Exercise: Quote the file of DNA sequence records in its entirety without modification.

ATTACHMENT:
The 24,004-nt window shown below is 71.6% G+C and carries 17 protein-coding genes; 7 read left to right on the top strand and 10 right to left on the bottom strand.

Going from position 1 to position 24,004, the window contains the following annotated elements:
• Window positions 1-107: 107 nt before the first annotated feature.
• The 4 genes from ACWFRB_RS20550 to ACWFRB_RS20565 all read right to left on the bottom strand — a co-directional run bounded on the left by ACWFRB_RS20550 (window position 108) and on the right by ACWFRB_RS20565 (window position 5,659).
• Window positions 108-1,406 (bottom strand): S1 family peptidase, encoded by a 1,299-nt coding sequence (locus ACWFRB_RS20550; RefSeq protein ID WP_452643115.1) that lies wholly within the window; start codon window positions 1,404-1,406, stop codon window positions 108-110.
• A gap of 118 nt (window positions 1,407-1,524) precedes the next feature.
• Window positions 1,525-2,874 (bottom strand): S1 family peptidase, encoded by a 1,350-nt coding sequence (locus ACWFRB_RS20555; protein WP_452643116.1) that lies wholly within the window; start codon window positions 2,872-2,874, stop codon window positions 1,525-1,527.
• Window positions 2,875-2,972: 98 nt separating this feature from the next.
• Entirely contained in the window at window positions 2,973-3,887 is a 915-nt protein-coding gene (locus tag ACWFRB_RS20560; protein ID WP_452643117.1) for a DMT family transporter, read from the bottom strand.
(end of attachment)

The 24,004-nt window shown below is 71.6% G+C and carries 17 protein-coding genes; 7 read left to right on the top strand and 10 right to left on the bottom strand.

Going from position 1 to position 24,004, the window contains the following annotated elements:
• Window positions 1-107: 107 nt before the first annotated feature.
• The 4 genes from ACWFRB_RS20550 to ACWFRB_RS20565 all read right to left on the bottom strand — a co-directional run bounded on the left by ACWFRB_RS20550 (window position 108) and on the right by ACWFRB_RS20565 (window position 5,659).
• Window positions 108-1,406 (bottom strand): S1 family peptidase, encoded by a 1,299-nt coding sequence (locus ACWFRB_RS20550; RefSeq protein ID WP_452643115.1) that lies wholly within the window; start codon window positions 1,404-1,406, stop codon window positions 108-110.
• A gap of 118 nt (window positions 1,407-1,524) precedes the next feature.
• Window positions 1,525-2,874 (bottom strand): S1 family peptidase, encoded by a 1,350-nt coding sequence (locus ACWFRB_RS20555; protein WP_452643116.1) that lies wholly within the window; start codon window positions 2,872-2,874, stop codon window positions 1,525-1,527.
• Window positions 2,875-2,972: 98 nt separating this feature from the next.
• Entirely contained in the window at window positions 2,973-3,887 is a 915-nt protein-coding gene (locus tag ACWFRB_RS20560; protein ID WP_452643117.1) for a DMT family transporter, read from the bottom strand.